Practicing Myopia

What work does x-buddhism claim to accomplish? Does it claim to do the work of, for instance, science? religion? philosophy? psychology? medicine? Or is it perhaps sui generis—a singularity in the world of knowledge, a dharmic lapis philosophorum?

In contemporary North America, the question is being posed in the broad terms of the science-religion distinction. I think that the current x-buddhism debates—those between the scientistically exultant/secularly liberal forms, on the one side, and the spiritually exuberant/conservatively orthodox forms, on the other—are primarily debates about the relative merits of science and religion. Secondarily, of course, the debate is about where Buddhism properly fits in. Once that’s established, one can proffer what s/he thinks x-buddhism does, what it accomplishes (e.g., it illuminates the world “as it is;” it reduces stress; it constructs a worldview; it heals; it eradicates craving; it enables “deep joy” and “real happiness;” it enlightens; it ensures favorable rebirth; it ensnares in an deceptively ideological web; it liberates, etc., etc.).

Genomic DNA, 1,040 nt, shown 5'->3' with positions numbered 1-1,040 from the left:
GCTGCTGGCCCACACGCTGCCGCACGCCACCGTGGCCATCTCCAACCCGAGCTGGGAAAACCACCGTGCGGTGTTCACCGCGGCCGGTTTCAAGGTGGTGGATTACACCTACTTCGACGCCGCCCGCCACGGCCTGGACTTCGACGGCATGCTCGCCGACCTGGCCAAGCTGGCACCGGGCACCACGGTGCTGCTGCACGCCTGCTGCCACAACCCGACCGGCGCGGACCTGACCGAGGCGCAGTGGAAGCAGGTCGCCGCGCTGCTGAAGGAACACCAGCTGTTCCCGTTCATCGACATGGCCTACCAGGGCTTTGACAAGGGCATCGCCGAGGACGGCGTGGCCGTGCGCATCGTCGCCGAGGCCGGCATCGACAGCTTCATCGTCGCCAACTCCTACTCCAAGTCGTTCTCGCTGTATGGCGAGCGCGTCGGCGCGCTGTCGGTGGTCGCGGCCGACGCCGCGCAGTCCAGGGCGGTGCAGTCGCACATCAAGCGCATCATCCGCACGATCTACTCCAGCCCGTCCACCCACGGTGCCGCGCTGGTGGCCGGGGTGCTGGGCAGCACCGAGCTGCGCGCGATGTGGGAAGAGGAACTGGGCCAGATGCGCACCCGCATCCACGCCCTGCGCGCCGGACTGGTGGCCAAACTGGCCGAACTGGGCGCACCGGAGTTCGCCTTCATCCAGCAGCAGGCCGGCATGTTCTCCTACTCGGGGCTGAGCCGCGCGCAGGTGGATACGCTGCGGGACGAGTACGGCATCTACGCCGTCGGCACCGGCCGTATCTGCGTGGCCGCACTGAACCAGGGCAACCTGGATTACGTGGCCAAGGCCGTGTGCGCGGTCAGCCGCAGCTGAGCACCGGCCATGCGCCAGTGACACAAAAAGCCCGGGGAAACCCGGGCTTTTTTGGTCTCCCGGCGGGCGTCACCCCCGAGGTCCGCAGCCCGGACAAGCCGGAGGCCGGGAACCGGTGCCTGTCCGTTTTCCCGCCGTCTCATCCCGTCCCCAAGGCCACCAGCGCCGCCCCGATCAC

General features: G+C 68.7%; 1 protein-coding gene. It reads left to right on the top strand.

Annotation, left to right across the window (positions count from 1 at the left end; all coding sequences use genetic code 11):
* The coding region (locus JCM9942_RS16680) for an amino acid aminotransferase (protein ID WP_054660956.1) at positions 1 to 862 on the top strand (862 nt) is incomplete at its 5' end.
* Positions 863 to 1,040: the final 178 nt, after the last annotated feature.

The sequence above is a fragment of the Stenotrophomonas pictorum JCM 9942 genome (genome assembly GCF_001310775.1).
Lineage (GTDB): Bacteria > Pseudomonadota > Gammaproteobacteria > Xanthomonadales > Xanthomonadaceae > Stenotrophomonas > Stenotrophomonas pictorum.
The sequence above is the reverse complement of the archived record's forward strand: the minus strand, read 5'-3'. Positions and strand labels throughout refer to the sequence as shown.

Another way of understanding current x-buddhism debates is that they concern the relative value of immanence-oriented and transcendence-oriented systems of thought. Science is an instance of the former, and religion, the latter—right?

To spur us on to further thought about these matters, I present you with a provocative essay by Adam S. Miller. It is provocative on several counts. First, with the backing of French sociologist of science Bruno Latour, it insists on an inversion of values whereby science is seen as surveyor of the transcendent, as “a third-person exposition of the [distantly or minutely] unavailable.” Religion, contrary to our habitual way of thinking about it, names, in this account, a relentless thrust toward immanence; it is “a first-person phenomenology of the obvious.” Continue reading “Practicing Myopia”